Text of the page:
Cost target raised
Standard Life Aberdeen warns of turbulence as profits fall
Keith Skeoch: turbulence
Standard Life Aberdeen reported a fall in profits and revenue following outflows of funds and has warned of growing turbulence.
Adjusted profit before tax for the year came in at £584m, down 10% largely reflecting lower revenue.
Fee based income was £1.6 billion, down 13% reflecting impact of net outflows in 2018 and 2019.
The company now expects to deliver £400m of annualised synergies – £350m by end of 2020 and an additional £50m during 2021, at a total cost of £555m.
It has a strong surplus capital position of £1.7bn continues to support investment in the business and shareholder returns.
Keith Skeoch, chief executive, said the industry was dealing with turbulence made more complex by the coronavirus outbreak.
“We have seen growing momentum in the second half of the year across the business with improved investment performance and flows. We remain on track to deliver targeted synergies and have identified more we can deliver as we continue to reshape the business and sustain resilience.
“Our strong financial position, capital generation potential and focus on operational efficiency enables us to invest in the business to drive profitable revenue growth and shareholder return.
“The outlook for the markets and our industry in 2020 is turbulent with the additional complexity of COVID-19. Importantly we are focused on what we can control, namely delivering for our clients, customers, colleagues and shareholders; diversifying our revenues; investing for the future and maintaining financial discipline.”
Over £1bn has been returned to shareholders in dividends and share buybacks in 2019.
A final dividend of 14.3p is proposed, giving a full year dividend of 21.6p, in line with guidance.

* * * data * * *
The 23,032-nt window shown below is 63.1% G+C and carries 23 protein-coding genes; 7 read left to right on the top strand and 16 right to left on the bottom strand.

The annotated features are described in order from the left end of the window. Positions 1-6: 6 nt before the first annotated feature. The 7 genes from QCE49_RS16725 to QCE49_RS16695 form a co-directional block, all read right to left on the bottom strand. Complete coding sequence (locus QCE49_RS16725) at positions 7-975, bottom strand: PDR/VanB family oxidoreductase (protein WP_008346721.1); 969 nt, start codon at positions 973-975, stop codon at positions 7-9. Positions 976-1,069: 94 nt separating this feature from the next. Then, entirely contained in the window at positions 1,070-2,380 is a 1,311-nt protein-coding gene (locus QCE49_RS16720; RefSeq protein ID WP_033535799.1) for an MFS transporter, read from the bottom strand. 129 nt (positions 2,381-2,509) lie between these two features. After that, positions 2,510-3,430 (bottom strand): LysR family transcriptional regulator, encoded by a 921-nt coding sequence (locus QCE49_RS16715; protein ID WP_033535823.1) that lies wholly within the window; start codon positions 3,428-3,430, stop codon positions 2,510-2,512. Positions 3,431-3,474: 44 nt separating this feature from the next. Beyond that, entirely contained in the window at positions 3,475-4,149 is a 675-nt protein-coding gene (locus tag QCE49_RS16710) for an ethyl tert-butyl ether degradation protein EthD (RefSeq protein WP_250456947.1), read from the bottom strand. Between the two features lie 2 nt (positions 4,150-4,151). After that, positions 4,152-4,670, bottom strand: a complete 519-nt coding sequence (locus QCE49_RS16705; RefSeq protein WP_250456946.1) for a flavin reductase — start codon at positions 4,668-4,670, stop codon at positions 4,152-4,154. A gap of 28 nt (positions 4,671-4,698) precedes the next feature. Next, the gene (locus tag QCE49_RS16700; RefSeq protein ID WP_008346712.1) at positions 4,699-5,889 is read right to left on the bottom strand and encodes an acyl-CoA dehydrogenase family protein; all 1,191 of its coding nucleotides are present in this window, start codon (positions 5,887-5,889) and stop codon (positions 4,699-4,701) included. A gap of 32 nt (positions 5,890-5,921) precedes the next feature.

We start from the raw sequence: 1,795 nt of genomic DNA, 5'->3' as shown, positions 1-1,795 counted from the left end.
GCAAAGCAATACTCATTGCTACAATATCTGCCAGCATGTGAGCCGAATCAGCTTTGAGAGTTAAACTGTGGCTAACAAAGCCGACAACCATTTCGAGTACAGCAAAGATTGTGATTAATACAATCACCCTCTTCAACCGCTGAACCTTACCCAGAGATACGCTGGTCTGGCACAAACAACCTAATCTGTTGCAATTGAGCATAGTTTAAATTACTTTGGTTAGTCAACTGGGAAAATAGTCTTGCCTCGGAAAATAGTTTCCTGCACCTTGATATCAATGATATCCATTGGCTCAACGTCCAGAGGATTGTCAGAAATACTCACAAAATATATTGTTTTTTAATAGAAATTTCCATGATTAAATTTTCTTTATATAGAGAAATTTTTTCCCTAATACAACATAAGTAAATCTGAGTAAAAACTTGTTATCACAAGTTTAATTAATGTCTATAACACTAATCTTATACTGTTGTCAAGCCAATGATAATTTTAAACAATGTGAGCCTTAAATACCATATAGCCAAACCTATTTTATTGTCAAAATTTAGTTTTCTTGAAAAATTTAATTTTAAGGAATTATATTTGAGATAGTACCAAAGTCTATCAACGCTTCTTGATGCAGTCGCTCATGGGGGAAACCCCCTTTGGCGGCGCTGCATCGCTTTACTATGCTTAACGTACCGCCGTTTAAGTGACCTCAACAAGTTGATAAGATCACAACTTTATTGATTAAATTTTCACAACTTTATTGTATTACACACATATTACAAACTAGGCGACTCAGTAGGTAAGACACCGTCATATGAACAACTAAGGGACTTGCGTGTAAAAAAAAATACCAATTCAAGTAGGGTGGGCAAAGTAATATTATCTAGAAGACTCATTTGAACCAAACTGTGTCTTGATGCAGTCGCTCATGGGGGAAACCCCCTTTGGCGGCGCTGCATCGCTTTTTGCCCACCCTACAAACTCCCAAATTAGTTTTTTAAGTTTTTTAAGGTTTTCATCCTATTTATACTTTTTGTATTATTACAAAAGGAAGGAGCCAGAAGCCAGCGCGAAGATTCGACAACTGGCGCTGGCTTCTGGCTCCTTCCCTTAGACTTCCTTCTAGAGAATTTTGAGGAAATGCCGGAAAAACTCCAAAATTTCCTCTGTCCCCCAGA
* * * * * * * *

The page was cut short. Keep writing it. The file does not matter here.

The company said there has been an improvement in investment performance with 74%, 60% and 67% of AUM above benchmark over 1, 3 and 5 years, respectively.
Gross inflows are up 15% at £86.2bn. Net outflows were reduced to £17.4bn (excluding Lloyds Banking Group tranche withdrawals), a significant improvement on £40.9bn net outflows in 2018. AUMA of £544.6bn, up 6% (excluding LBG tranche withdrawals).
The cost/income ratio is 71%, weaker than 68% in 2018.
The company said: “We are focused on what we can control and will build a business that is fit for the future and well positioned to manage through the uncertainties ahead.”
John Moore, senior investment manager at Brewin Dolphin, said: “Net outflows continue for Standard Life Aberdeen and, coming up for three years since the merger, the business remains very much in transition. The share price has been hammered since the turn of the year, along with the wider market; but the foundations of a strong company are there if you take a long-term view.
“Standard Life Aberdeen has been rigid with its cost-cutting, while new outflows have slowed to a degree and, reflecting the optimism attached to this, the dividend remains in line with guidance. Nevertheless, until there is asset growth and better market conditions, investors in Standard Life Aberdeen will have to remain patient.”